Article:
"A Queer As Folk USA FanFic"

by Gaedhal

This excerpt is Part 1 of the third chapter in this series, "Queer Theories".

Go back to "Red Shirt -- Part 3" , the previous excerpt from Chapter Two.

The narrator is Professor Ben Bruckner.
Rated PG-13, and contains no warnings or spoilers.
Summary: Ben is taking part in a tribute to his old friend, filmmaker Ron Rosenblum, who is being honored at the Carnegie Mellon Gay/Lesbian/Transgendered Film Festival. Takes place in December 2001.
Author's Note: The film people mentioned (excluding Ron, of course, who is completely fictional) are based on real people, making this a bit of a roman á clef.
Disclaimer: This is for fun, not profit. Watch Queer As Folk on Showtime, buy the DVDs, videos, and CDs. Read the stories and enjoy.

I've known Ron Rosenblum for almost ten years and always found him a total enigma.

I first met him when I was a student, just out and getting heavily into Queer Theory and Gender Studies, still trying to figure out how I was going to let my parents know that they were paying for an education that I was planning to dedicate to studying the imagery of homosexuality in contemporary culture.

Ron was what I guess would once have been called an "underground" filmmaker -- his films were very low budget and on subjects that were, even in the late Eighties and early Nineties, pretty out there. His documentaries had won awards -- albeit mostly at gay and lesbian film festivals. He'd made some innovative music videos for a number of bands and singers, both gay and straight, which made him the cash he used to finish his own projects. He had even, if the truth be told, written and directed some porn under various noms de cinema such as Jiffy Lubner and Moishe Hardwicke. He doesn't like to talk about them, but they are both hot and funny -- there's a good conference paper in those films that I plan to write some day.

The small romantic movies that he did for Navarro Video throughout the Nineties earned him the tag "The Gay Woody Allen" -- and although he hated it, it was rather apt. They were quirky and charming and always took place in and around Manhattan, featuring a continuing cast of regulars, a few of whom even broke into mainstream films and television. "Dog Walk," the one about the hapless dog walker who falls into hustling because he is just so good-looking and accommodating he can't stop picking up guys sounds like the plot of another of his porno films, but is in fact a sweet love story. "Honey, I'm Home" is a romantic comedy about two guys trying to live together in suburbia, "Wild Bears" about a disastrous camping trip, and "Gershwin" about a guy who plays in a Midtown hotel piano-bar and falls in love with a tourist from Boise, Idaho. All of them have a certain amount of sex in them, but it's the humor and the relationships that they portray -- and the basic normality of gay life and love -- that set them apart.

Ron's rather graphic documentary on the transsexual strippers, "Lollypop," was probably the most infamous of his films and the one that brought him to the attention of the general public, having been blasted on the floor of Congress by none other than our good friend Senator Jesse Helms, assuring Ron of lasting status in the canon of "persecuted" queer artists, along with Robert Mapplethorpe and Karen Finley and that ilk.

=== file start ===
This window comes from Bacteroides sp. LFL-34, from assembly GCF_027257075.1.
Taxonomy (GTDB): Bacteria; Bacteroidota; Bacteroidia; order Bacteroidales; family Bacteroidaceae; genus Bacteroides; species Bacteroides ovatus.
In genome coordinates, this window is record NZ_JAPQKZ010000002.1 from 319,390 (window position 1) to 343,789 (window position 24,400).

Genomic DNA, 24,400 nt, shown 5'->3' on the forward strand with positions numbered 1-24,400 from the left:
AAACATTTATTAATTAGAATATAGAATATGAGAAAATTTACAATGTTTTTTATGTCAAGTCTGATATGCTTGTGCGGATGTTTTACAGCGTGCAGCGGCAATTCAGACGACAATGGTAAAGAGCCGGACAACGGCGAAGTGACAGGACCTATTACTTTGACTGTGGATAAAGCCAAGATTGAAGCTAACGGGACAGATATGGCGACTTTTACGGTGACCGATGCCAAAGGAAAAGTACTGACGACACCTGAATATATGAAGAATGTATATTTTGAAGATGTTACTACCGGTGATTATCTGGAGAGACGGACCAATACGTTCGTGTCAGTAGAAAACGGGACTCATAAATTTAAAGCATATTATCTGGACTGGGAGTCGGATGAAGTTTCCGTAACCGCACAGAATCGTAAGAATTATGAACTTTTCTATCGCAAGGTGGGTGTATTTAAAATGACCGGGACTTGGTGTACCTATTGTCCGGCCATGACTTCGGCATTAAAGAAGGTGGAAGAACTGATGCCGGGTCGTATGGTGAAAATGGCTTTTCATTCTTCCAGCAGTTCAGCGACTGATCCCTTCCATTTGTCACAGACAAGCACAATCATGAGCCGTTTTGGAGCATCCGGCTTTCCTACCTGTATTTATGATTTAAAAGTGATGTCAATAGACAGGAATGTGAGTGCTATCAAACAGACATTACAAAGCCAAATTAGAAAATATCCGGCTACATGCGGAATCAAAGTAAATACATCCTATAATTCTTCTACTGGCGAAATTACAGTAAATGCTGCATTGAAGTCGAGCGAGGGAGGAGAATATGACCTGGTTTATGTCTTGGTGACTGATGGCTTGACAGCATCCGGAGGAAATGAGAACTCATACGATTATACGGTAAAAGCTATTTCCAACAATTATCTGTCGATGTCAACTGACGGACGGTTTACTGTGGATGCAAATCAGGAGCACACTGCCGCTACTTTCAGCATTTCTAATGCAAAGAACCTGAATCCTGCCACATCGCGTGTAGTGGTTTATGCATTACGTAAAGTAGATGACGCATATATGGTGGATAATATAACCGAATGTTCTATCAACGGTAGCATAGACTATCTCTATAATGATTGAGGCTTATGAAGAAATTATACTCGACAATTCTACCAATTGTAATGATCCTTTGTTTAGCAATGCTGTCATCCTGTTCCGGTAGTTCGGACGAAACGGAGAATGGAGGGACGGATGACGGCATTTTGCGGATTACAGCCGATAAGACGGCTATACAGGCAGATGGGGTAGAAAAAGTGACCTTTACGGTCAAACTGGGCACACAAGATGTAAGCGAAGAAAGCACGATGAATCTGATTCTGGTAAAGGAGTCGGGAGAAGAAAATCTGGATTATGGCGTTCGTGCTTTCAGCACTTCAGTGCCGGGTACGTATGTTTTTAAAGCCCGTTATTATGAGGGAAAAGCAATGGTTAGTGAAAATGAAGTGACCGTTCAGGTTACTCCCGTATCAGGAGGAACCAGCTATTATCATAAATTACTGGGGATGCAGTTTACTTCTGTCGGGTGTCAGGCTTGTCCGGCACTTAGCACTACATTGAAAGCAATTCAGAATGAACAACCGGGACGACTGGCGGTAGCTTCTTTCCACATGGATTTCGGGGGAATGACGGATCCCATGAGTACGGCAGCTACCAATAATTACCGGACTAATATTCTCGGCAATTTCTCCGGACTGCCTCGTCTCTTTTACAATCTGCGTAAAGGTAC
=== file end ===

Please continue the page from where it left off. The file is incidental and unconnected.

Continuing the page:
In fact, Ron was always the most unlikely kind of gay icon. Very tall and gangling (some nick-named him the Jewish Condor), with glasses and a disheveled demeanor, he fit no stereotype, either as an artist or as an out man. He didn't care about the surface things that often obsess gay men -- that often obsess me, I will admit. He wasn't buff, he wasn't outspoken, he wasn't even particularly political. His focus was always completely on his work and its perfection and reception. An old boyfriend of mine was always amused by Ron and his seeming normality and used to joke that we would eventually learn Ron's deep, dark secret: that he was really arrow straight, with wife and kids closeted away in Connecticut, while he collected accolades from queers around the world.

And now he was getting ready to direct his first big budget Hollywood movie, starring a very A-list star, James Hardy, an Academy Award winner who, from all reports, was very straight but also very queer-friendly. Ron had met Jimmy when he worked as an assistant director on the film Jimmy won his Oscar for, the AIDS drama, "Liberty." Yes, I know -- a lot of it is a cop out. The studio wouldn't let them show the main character and his extremely hunky lover kiss or show much affection. A scene in bed had been filmed, but cut after the first preview when the audience, according to reports, showed "distaste." Apparently Jimmy, to his credit, was disgusted by the studio's attitude and had promised Ron, who had become a good friend and a sort of guide to gay life during the shoot, that they'd one day make a mainstream movie that wouldn't pull any punches. Now that day had come.